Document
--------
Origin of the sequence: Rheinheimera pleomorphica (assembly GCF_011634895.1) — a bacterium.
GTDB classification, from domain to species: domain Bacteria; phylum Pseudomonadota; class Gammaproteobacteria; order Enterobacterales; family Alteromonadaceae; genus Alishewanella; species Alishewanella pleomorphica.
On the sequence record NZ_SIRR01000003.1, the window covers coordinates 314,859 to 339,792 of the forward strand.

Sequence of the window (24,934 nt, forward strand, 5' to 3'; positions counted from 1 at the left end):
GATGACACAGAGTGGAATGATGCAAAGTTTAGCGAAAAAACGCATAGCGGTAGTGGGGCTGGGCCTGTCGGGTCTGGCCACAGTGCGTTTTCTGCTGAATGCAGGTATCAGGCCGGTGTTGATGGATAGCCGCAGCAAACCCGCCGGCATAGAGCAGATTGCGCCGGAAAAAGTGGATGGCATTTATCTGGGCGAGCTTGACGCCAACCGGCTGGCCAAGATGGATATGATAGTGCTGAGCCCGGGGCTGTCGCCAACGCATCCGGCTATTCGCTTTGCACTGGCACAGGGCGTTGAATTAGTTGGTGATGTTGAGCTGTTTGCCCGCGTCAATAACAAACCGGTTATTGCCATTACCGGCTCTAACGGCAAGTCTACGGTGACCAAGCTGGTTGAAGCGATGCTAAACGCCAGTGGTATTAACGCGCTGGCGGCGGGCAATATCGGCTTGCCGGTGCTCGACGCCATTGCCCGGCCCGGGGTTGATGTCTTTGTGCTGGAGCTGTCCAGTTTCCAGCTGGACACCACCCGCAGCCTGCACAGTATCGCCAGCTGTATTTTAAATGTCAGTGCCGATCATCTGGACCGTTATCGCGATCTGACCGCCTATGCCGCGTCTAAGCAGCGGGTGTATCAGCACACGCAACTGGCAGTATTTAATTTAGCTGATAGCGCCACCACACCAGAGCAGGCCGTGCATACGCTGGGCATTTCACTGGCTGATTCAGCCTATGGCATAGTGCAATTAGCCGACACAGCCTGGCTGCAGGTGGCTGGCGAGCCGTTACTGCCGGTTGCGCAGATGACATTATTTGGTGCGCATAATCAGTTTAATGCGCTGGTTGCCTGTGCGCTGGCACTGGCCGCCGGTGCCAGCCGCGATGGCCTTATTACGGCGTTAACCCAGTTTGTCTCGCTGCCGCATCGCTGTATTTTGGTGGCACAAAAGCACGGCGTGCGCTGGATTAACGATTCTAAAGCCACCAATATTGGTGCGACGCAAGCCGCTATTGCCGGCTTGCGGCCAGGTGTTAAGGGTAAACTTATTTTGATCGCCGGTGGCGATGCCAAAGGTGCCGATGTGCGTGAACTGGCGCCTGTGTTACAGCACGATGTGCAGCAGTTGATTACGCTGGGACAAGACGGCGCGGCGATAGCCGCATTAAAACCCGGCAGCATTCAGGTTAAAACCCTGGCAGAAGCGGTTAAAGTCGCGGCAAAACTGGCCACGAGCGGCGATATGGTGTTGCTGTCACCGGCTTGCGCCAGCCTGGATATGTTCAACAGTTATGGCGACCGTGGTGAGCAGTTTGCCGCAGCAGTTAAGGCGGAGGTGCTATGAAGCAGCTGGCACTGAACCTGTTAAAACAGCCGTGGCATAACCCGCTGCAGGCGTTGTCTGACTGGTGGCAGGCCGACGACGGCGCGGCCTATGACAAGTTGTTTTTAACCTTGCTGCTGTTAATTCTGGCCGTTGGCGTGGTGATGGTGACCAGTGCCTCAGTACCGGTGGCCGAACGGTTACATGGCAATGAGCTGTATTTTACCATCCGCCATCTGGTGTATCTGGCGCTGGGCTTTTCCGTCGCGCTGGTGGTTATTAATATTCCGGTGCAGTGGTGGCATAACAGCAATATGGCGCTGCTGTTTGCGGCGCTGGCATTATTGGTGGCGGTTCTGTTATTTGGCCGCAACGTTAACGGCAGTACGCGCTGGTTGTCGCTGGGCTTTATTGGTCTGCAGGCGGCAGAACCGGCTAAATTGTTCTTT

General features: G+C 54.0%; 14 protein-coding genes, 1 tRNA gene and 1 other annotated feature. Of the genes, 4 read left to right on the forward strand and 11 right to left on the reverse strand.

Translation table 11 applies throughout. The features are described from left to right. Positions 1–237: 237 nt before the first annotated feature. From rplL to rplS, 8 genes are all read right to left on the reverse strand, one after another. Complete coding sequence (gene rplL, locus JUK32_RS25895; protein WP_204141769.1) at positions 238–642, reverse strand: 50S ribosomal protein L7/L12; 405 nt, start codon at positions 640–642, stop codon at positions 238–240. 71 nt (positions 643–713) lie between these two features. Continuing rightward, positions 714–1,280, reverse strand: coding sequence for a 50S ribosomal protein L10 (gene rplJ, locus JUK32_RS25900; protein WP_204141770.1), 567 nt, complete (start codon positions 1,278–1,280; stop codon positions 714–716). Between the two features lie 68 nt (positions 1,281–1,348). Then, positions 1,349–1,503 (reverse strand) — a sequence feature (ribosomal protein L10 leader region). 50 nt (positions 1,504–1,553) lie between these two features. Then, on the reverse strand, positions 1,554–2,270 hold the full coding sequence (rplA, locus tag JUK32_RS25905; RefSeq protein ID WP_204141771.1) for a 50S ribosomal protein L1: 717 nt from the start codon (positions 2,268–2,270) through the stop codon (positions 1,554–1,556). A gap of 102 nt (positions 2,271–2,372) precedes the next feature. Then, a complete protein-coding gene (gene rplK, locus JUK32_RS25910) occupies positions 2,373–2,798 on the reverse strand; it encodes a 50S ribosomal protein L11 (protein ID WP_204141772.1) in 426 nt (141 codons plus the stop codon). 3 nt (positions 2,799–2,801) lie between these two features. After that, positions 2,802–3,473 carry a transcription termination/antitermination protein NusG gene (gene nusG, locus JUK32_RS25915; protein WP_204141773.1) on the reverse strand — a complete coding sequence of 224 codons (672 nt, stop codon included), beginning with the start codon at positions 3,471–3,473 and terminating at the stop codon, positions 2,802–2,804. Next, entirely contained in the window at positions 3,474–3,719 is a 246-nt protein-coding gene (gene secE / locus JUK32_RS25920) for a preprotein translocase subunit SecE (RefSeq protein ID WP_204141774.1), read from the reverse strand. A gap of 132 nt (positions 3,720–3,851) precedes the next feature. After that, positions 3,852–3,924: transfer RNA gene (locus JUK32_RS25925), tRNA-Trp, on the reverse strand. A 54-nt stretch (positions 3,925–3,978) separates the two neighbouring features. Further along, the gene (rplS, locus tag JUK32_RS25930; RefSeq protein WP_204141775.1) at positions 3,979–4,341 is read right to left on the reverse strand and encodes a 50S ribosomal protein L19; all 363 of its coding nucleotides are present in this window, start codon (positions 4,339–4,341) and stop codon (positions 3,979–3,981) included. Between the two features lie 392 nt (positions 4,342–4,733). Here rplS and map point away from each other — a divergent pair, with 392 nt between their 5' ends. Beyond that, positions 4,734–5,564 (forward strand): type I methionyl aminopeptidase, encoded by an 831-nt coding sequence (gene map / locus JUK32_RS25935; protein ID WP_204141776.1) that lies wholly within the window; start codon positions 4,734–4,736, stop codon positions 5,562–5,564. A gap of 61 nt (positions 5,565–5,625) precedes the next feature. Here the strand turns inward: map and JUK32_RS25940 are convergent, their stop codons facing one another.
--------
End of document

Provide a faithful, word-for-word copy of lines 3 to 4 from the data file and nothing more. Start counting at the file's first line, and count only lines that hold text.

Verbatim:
On the sequence record NZ_SIRR01000003.1, the window covers coordinates 314,859 to 339,792 of the forward strand.

Sequence of the window (24,934 nt, forward strand, 5' to 3'; positions counted from 1 at the left end):